Policy Design for Democracy
Anne Larason Schneider and Helen Ingram
Aaron Wildavsky Award
How can democracy be improved in an age when people are profoundly disenchanted with government? Part of the answer lies in the design of public policy that unmistakenly works to advance citizenship by listening to, educating, and involving ordinary people. Rather than serve mainly the narrow interests of powerful groups who are socially constructed as "deserving" or issuing discipline and punishment to powerless people socially constructed as "undeserving," public policy needs to advance citizenship, solve problems, pursue justice, and balance the interests of individuals with a concern for the collective good.
“The book is cogent and well written, offering clear discussion in a logical format.”
—American Political Science Review
“Critical and perceptive.”
—GovernanceSee all reviews...
“One of the many attractions of the book is that it takes seriously the claims of social science to explain policy change and stability. . . the book uses the use of the concept of policy design to fill the gaps in rather than replace empirical research. Also, for the practitioner, Schneider and Ingram recommend general principles for good design.”
—American Politics Review
“In this incredibly rich and sophisticated analysis, Schneider and Ingram develop a theoretical framework that both highlights how the elements of policy designs are socially constructed and explains how the characteristics of those designs often work to weaken democratic values and processes. This superb book will be of special value to those interested in policy studies.”
“This is a policy textbook with point of view and attitude. It will influence the next generation of students (graduates and undergraduates alike) and it will have to be taken with utmost seriousness by scholars, practitioners, and politicians.”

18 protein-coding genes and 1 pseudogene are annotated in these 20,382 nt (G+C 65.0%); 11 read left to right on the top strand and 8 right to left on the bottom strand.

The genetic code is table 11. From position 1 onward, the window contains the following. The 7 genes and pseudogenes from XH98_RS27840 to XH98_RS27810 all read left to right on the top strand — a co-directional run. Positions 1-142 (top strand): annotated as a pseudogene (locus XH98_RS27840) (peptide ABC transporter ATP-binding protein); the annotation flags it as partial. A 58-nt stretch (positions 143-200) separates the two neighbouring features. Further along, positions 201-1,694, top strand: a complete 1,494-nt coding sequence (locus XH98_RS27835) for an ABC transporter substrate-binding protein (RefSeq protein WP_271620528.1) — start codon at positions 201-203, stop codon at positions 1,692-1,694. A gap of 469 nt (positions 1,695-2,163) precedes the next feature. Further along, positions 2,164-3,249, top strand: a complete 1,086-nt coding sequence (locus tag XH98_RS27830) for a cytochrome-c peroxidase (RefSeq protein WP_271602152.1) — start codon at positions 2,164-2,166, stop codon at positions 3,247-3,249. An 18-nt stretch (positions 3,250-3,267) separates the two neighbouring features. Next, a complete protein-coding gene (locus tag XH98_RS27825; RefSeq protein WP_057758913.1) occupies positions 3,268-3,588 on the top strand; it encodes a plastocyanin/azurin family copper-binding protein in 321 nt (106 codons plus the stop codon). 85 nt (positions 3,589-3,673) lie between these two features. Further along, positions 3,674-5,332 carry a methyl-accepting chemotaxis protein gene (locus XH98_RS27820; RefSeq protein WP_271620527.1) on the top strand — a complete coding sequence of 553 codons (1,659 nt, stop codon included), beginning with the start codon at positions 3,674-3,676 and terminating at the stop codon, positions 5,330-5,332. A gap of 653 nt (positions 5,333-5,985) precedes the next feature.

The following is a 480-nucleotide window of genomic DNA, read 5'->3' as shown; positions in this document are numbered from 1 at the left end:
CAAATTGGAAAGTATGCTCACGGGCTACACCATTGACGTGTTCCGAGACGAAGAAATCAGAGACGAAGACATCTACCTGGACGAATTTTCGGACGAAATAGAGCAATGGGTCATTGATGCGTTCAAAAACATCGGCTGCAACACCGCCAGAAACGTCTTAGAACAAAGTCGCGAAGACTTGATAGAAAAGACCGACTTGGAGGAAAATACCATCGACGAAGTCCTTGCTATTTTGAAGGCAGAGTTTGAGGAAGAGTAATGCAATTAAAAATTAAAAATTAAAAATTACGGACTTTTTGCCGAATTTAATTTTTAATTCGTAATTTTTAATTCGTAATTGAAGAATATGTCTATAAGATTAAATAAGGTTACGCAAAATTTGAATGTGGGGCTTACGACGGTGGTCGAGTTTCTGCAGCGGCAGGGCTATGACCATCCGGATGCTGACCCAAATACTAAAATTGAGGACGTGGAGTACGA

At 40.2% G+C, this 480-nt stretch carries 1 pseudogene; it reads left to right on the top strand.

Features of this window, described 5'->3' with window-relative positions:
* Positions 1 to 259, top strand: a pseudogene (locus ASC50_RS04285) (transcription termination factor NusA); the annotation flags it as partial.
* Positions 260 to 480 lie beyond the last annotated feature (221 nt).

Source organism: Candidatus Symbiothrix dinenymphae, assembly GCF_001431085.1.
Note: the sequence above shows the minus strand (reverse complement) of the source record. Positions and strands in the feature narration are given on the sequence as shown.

—Theodore Lowi, author of American Government and The End of Liberalism
“Schneider and Ingram have resynthesized the policy literature around one central question: how do various elements of policy design and policy making help or hinder democracy? And in their new bottles, the old wine really does taste better.”
—Deborah A. Stone, author of The Disabled State and Policy Paradox and Political Reason
“This superb review, critique, and synthesis of policy theory will enable everyone concerned with public policy, whether as practitioner, teacher, or student, not only to understand the process better and be more effective, but to think clearly about the values on which policy should be built.”
—John Mollenkopf, author of A Phoenix in the Ashes
“It is time for intelligent optimism in political science, and Schneider and Ingram serve us well. Their formulation of ‘policy design’ wonderfully reminds us that policy has content and not mere form. They offer a framework that seeks to overcome degenerative policymaking, of which there is surely enough, and to achieve constructive results through democratic means. It is Lasswellian in spirit, but also reminds one of Norton Long.”
—Matthew Holden, Jr., author of Continuity and DisruptionSee fewer reviews...
Policy Design for Democracy is a theoretically sophisticated work that draws examples from a wide array of public policy arenas. It summarizes four current approaches to policy theory-pluralism, policy sciences, public choice, and critical theory-and shows how none offers more than a partial view of the policy design characteristics that support and perpetuate democracy. Schneider and Ingram then develop a theory of public policymaking predicated on understanding how differences in policy designs are related to differences in the contexts from which they emerge and how these designs have an impact on democracy.
One of the first books to examine systematically the substantive aspects of public policy, Policy Design for Democracy is written clearly and with sufficient examples to make it easily understandable by undergraduates. Its linkage of public policy to citizenship is an important antidote to the overly technical and goal-driven orientation adopted by the policy sciences and public choice, and to the overly self-interested and strategic political games found in pluralist theory. Schneider and Ingram close by recommending a series of reforms that will improve policy designs and help restore citizen confidence in government.